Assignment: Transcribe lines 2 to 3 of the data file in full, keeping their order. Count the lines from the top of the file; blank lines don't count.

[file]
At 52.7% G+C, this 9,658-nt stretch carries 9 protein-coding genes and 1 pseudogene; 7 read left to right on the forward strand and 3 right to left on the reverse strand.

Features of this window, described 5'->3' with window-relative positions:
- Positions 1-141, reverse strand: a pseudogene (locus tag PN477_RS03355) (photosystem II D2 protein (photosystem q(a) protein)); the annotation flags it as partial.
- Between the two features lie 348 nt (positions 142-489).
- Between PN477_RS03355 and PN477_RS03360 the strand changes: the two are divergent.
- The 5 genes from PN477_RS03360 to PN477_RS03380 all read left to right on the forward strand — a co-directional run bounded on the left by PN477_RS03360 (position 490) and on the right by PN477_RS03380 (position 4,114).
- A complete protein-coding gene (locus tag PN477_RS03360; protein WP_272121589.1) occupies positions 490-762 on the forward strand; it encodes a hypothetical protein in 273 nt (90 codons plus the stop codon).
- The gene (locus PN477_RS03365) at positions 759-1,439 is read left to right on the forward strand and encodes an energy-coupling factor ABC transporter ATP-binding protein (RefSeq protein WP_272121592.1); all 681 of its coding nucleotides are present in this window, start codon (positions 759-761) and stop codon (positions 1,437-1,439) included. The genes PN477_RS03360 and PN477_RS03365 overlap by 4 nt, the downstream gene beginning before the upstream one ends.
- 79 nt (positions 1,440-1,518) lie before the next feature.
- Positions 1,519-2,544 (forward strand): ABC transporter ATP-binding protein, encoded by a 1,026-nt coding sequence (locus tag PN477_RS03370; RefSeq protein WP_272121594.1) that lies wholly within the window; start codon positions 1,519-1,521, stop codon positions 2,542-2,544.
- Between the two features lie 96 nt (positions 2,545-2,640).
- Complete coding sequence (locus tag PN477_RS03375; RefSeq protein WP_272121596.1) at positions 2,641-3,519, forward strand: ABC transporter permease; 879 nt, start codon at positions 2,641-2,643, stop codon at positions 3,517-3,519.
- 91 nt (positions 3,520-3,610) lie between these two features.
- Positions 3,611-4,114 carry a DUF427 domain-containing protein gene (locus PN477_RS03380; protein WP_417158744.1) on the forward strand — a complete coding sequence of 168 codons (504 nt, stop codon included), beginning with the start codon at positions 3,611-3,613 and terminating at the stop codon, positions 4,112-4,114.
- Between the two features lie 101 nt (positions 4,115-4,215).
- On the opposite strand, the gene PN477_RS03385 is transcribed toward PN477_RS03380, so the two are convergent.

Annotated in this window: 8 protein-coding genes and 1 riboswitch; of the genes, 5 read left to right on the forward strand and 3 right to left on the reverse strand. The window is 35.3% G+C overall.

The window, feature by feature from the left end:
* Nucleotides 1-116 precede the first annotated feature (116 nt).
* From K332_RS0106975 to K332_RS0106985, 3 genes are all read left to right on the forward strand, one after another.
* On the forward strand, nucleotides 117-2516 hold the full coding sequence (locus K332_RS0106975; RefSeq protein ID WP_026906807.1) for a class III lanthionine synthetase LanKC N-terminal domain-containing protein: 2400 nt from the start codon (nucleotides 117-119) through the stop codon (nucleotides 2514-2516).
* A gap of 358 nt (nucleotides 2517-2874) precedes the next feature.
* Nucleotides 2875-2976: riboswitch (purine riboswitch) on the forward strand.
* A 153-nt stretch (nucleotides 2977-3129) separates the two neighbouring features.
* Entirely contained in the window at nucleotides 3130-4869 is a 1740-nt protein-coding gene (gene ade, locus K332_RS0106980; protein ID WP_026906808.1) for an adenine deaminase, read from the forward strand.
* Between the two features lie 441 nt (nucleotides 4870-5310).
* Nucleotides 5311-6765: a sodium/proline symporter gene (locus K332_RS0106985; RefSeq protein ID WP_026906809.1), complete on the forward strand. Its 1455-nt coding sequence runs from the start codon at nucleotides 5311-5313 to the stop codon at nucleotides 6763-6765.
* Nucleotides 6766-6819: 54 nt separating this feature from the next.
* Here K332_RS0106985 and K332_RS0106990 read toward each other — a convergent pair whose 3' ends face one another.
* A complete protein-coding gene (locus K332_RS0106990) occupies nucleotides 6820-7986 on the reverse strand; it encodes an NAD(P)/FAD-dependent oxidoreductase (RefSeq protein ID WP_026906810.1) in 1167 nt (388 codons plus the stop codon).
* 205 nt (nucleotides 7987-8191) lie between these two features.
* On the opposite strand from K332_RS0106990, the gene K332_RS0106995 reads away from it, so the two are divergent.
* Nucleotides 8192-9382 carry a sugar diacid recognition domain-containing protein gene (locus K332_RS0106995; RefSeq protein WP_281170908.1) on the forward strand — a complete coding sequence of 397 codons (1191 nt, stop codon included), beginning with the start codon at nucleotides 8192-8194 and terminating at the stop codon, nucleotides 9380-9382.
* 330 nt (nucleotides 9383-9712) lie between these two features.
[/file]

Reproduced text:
Features of this window, described 5'->3' with window-relative positions:
- Positions 1-141, reverse strand: a pseudogene (locus tag PN477_RS03355) (photosystem II D2 protein (photosystem q(a) protein)); the annotation flags it as partial.